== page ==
In the previous article, where we explored the options for engaging a focused viewer, we saw how to allow users to choose between different cameras, as well as creating content specific to individual viewers. Here, we want to explore the possibilities for getting viewers more involved in the action.
There’s a reason people go to stadiums – the energy of the crowd is contagious and its omnipresence fulfills a strong social need for many attendees. We get glimpses of this in digital events, where big moments can bring emote-rains, group copy-pasting of the same cheering text and viewers descending into memetic behaviors. Often, this is left to the realm of the chat interface – while energetic and an absolute over-achievement for a technology built in the late 80s, it remains quite limiting and too constraining for many.
Where things get better is that tools for viewers to interact with one another have become far more powerful, Genvid’s technologies can leverage those tools to their full potential.
Welcome to the 3rd Tier of Interactivity: Involved.
The main feature we are going to highlight in this article is viewer cheering, because it’s a simple viewer-involvement mechanic that can be easily added to most experiences.
Cheers can be used in different ways – it can simply be to show support of a specific player / group (making that character glow, for example), used as a prediction mechanic (who will win?) or simply for viewers to pick their favorite. The main advantage by far is that it’s not difficult to implement this and immediately give to your viewers an ability to feel involved in the action they are watching.
In our published MILE, The Walking Dead: Last Mile, there is an activity where characters travel down a road and get ambushed by zombies. While you can get busy and start actually using the reticle (a preview of Tier 4, the Empowered Viewer), viewing can also be more passive for people who don’t want to get directly involved in the action. It’s possible to cheer for the characters in the action, by choosing and even spamming specific emotes to encourage the Survivors, with other participants seeing these. A way to essentially support if, for example, your bus stop is coming up and you wanted to leave a little parting message to the community.
We’re happy to also showcase one of the studios who partnered with us, Return Entertainment, for the demo of their cloud-native multiplayer arena-battler Wacky Bash. We worked with the teams at Return Entertainment and Thundermark to add a viewer UI to Wacky Bash, as well as a cheering mechanic.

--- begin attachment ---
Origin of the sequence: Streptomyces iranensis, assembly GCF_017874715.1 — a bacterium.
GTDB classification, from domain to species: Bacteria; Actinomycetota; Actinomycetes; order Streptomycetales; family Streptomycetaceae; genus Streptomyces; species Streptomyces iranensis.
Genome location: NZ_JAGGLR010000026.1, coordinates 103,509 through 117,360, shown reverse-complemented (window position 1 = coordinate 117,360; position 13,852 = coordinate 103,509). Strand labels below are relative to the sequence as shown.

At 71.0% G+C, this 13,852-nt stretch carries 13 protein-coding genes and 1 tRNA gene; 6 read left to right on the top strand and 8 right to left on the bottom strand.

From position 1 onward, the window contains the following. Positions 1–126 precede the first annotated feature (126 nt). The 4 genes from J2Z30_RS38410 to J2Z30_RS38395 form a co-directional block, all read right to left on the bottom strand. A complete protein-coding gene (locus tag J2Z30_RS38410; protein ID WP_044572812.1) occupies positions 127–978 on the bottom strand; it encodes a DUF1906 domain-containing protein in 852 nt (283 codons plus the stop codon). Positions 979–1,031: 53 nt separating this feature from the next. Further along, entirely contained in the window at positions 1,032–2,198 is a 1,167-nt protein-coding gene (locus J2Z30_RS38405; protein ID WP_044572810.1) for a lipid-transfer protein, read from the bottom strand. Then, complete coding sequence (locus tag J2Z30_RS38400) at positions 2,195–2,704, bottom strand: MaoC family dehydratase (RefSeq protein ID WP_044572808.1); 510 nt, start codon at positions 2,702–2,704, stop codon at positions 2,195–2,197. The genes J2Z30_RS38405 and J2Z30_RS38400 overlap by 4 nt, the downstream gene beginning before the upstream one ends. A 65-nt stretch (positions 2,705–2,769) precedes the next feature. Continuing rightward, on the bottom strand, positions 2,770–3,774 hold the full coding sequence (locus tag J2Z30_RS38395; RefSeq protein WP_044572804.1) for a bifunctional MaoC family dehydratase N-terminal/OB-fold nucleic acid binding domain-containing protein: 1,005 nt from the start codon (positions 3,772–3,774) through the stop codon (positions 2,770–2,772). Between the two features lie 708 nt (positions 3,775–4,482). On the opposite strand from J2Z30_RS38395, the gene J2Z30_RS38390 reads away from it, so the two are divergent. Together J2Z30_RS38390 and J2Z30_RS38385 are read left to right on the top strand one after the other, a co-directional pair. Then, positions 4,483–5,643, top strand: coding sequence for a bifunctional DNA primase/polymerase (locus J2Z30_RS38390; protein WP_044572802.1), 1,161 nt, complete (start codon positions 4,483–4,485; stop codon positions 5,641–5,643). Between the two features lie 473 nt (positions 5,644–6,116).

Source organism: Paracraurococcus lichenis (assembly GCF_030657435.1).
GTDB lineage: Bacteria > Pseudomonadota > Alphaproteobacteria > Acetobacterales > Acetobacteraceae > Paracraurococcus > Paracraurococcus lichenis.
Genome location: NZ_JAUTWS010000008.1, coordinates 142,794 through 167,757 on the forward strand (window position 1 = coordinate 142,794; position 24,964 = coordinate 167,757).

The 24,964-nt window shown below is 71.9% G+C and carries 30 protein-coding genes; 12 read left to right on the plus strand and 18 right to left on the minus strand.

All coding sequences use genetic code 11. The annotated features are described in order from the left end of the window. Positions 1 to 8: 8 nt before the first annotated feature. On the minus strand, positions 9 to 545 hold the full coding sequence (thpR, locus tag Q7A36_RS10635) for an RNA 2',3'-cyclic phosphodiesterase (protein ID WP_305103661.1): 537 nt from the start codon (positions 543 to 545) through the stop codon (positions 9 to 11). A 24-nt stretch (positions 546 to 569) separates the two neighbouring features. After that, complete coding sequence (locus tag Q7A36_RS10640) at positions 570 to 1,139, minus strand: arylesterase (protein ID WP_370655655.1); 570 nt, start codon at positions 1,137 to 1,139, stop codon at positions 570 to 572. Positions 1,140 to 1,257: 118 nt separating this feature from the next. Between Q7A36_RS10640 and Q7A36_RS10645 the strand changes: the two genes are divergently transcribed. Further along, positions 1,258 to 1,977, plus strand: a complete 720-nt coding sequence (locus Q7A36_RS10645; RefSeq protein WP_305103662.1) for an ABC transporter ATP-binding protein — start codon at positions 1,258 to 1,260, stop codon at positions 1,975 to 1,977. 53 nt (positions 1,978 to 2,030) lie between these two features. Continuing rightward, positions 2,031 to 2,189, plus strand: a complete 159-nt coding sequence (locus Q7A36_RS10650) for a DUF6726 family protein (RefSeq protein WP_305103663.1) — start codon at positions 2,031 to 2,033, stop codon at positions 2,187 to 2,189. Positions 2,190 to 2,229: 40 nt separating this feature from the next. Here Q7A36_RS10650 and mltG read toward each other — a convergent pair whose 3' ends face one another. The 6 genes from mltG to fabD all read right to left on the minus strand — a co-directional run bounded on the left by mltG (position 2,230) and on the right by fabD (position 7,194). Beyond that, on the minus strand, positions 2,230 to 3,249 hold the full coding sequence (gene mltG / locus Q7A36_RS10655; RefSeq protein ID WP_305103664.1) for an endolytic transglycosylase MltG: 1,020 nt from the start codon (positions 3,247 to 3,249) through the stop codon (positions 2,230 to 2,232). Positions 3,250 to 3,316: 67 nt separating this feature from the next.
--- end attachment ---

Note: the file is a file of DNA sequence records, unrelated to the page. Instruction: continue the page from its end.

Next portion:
Cheering in Wacky Bash is a two-step process: first you collect the stars that appear on the screen to add to your tally. After that, you can add stars to specific characters in the action and will be rewarded at the end of the match if the character ends up winning. The key – other viewers can see how many stars a character has (by clicking on them and checking “Popularity”) and see when they are being cheered on through heart particles that spawn in the game.
Of interest with Wacky Bash, you should be able to spot the 1st tier of Interactivity (a togglable minimap with additional opt-in / opt-out viewer UI of character list) and 3rd one as discussed (Cheers / Star Pick-Up).
As a takeaway – the Involved Tier is really about being able to create viewer-to-viewer experiences. You should take cheering as but one example of what can be done in the space. Here are some extra concepts within this tier of interactivity where viewers interact with one another:
- Viewers can band together to change the color of the ground, time of day or color of the sun (no impact on gameplay, visual-only changes to the viewing experience);
- Viewers have a group mini-game exclusive to their UI during downtime in the viewing experience (eg. whack a mole);
- A rhythm mini-game which on success makes the crowd do a Mexican wave within the game client (visual, no gameplay impact).
Interactive viewing is a relatively new area of development, still to be explored and ideated. What causes a lot of this space to be open to fruitful design is the need & value for (pseudo-)anonymous interaction: interactivity where the viewer has an effect but is not named or spotted. Viewers that wanted to be passive had an easy choice (don’t interact), while viewers that desired to be noticed used the chat tools. Users in between lacked an option – people who want to interact, but not in a heavy fashion. A significant portion of viewers can find their happiness at this tier of interactivity, simply because they are allowed the capacity of interacting at their comfort level thanks to the technology adapting to their needs.
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